(2)  The left's worldview is grounded in an inherent decency and fairness that tracks nicely with the inherent fairness of people.  My own opposition to marriage equality was grounded in ignorance, not meanness.  Given enough time to digest the facts and screen out the right's maniacal noise, I came to what I believe is a logical conclusion that happens to track with those on the left.

    By no means do I think we are seeing the end of either the Republican Party or the Tea Party.  However, I doubt either are relevant much past the end of the next census, demographic shifts, and inevitable un-gerrymandering of at least a few red states.  The howling faction of the extremist right will always be there and they'll always have some political power, but I doubt they have the power to hold their current position.

    Once they lose, having an impotent, lunatic, howling minority might serve as an inoculation against them ever regaining the position they hold today.

    "First they ignore you, then they laugh at you, then they fight you, then you win". Mohandas K. Gandhi

    by DaveinBremerton on Fri Oct 18, 2013 at 09:48:43 AM PDT

  •  Radical Homosexual Extremists? (0+ / 0-)

    Back in 1992, I realized that as an out gay person, I was as radical as CPUSA --even more so; no gay rights document has the historical weight of Das Kapital.  But when we crashed the NY Conservative Party, I hollered "we're more powerful than you are!"

    In Lawrence v. Texas (overturning sodomy statutes), Scalia described the majority ruling by Reagan appointees Kennedy and Day O'Connor as "a massive disruption of the current social order ... Today’s opinion is the product of a Court ... that has largely signed on to the so-called homosexual agenda."  10 years later, Scalia is passive-aggressively scrambling to keep SCOTUS from striking down every same sex marriage ban in the country.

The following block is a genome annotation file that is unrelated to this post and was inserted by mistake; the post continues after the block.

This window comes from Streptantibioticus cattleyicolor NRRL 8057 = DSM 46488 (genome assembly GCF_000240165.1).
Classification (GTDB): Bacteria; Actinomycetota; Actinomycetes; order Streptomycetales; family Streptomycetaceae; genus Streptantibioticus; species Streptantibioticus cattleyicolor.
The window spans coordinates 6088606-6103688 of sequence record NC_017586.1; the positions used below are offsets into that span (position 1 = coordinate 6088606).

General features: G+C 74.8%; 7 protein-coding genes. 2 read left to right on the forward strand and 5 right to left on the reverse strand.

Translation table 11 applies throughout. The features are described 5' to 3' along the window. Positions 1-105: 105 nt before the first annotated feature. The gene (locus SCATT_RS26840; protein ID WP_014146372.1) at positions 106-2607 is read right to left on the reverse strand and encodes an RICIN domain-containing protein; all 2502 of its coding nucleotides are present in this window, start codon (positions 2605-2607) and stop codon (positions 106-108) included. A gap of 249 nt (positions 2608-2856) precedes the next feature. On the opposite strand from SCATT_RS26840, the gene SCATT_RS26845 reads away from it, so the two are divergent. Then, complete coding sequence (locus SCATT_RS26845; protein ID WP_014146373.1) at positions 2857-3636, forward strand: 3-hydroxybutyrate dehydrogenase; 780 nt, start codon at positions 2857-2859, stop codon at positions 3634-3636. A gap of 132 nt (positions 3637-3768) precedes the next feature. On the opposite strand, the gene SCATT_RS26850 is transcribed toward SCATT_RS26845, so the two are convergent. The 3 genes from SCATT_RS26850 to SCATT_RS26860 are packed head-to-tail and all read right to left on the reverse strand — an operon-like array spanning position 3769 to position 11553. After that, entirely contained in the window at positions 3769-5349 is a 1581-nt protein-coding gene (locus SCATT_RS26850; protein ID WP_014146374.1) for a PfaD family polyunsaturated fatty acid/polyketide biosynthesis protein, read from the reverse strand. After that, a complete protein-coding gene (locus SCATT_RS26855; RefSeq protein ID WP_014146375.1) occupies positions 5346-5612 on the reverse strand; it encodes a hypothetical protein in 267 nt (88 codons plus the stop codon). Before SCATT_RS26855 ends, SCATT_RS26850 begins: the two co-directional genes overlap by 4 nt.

The Default Secessionists can't win a game-changer like that.  I feel the power to flip lifetime Reaganites on SCOTUS is more than the power of 80 headless chickens in the House.  I certainly don't envy them!  They have a 1000 year headstart on us and they're swallowing their tongues.  

    So no, a rabid dog will never stop barking.  But this Secessionist outburst is just the political cost of passing Universal Healthcare -- it doesn't represent real power.  It's not a function of their 'tenacity'; Pelosi just traded in her gavel for Obamacare.  However, their tenacity is a function of their frustration.

    I also think Rich is wrong to equate the Default Secessionists with Newt Gingrich -- they're not a tenth as smart as that pervert.

  •  The difference is in the financing $$$$$ (0+ / 0-)

    Does the so-called radical left have counterparts to the Koch brothers and Pete Peterson? Has anyone on the left donated $1 billion to safeguard Social Security, Medicare and Medicaid the same as Pete Peterson has done to destroy those programs?

    The Tea Party is fake grassroots with tons of money behind it and there is nothing on the left to compare with that.

    One glaring problem right now is the focus on the extreme right's stupidity which is very well-known already. There should be more focus on how to fight them, on how to keep them from destroying government. Focus on how to reform campaign financing so that their money will not wield so much political power.

    To thine ownself be true

    by Agathena on Sun Oct 20, 2013 at 01:22:14 AM PDT